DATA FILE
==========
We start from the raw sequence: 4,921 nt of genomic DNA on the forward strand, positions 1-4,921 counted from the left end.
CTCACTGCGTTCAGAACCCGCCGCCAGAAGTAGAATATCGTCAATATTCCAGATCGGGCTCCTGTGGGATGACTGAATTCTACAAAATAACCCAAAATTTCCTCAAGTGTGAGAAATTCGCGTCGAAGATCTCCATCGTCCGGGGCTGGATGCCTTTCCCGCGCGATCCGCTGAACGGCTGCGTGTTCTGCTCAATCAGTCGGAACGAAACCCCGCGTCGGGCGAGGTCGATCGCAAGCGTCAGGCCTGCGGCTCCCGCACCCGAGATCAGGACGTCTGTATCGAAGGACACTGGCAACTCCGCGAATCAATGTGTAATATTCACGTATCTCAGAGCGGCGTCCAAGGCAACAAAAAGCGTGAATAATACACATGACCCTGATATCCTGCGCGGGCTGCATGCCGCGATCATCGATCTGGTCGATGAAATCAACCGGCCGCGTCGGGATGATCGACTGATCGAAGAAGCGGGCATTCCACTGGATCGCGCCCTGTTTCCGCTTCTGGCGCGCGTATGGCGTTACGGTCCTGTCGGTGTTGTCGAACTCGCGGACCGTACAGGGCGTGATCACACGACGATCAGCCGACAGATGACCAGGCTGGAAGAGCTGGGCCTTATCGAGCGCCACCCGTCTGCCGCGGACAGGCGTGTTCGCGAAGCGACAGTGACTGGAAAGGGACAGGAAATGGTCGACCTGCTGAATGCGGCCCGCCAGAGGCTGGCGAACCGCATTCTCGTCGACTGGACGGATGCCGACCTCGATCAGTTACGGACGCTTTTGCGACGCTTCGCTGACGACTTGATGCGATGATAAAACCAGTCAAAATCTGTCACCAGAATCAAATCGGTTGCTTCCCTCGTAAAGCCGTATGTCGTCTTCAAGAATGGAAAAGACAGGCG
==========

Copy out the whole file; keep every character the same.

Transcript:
We start from the raw sequence: 4,921 nt of genomic DNA on the forward strand, positions 1-4,921 counted from the left end.
CTCACTGCGTTCAGAACCCGCCGCCAGAAGTAGAATATCGTCAATATTCCAGATCGGGCTCCTGTGGGATGACTGAATTCTACAAAATAACCCAAAATTTCCTCAAGTGTGAGAAATTCGCGTCGAAGATCTCCATCGTCCGGGGCTGGATGCCTTTCCCGCGCGATCCGCTGAACGGCTGCGTGTTCTGCTCAATCAGTCGGAACGAAACCCCGCGTCGGGCGAGGTCGATCGCAAGCGTCAGGCCTGCGGCTCCCGCACCCGAGATCAGGACGTCTGTATCGAAGGACACTGGCAACTCCGCGAATCAATGTGTAATATTCACGTATCTCAGAGCGGCGTCCAAGGCAACAAAAAGCGTGAATAATACACATGACCCTGATATCCTGCGCGGGCTGCATGCCGCGATCATCGATCTGGTCGATGAAATCAACCGGCCGCGTCGGGATGATCGACTGATCGAAGAAGCGGGCATTCCACTGGATCGCGCCCTGTTTCCGCTTCTGGCGCGCGTATGGCGTTACGGTCCTGTCGGTGTTGTCGAACTCGCGGACCGTACAGGGCGTGATCACACGACGATCAGCCGACAGATGACCAGGCTGGAAGAGCTGGGCCTTATCGAGCGCCACCCGTCTGCCGCGGACAGGCGTGTTCGCGAAGCGACAGTGACTGGAAAGGGACAGGAAATGGTCGACCTGCTGAATGCGGCCCGCCAGAGGCTGGCGAACCGCATTCTCGTCGACTGGACGGATGCCGACCTCGATCAGTTACGGACGCTTTTGCGACGCTTCGCTGACGACTTGATGCGATGATAAAACCAGTCAAAATCTGTCACCAGAATCAAATCGGTTGCTTCCCTCGTAAAGCCGTATGTCGTCTTCAAGAATGGAAAAGACAGGCG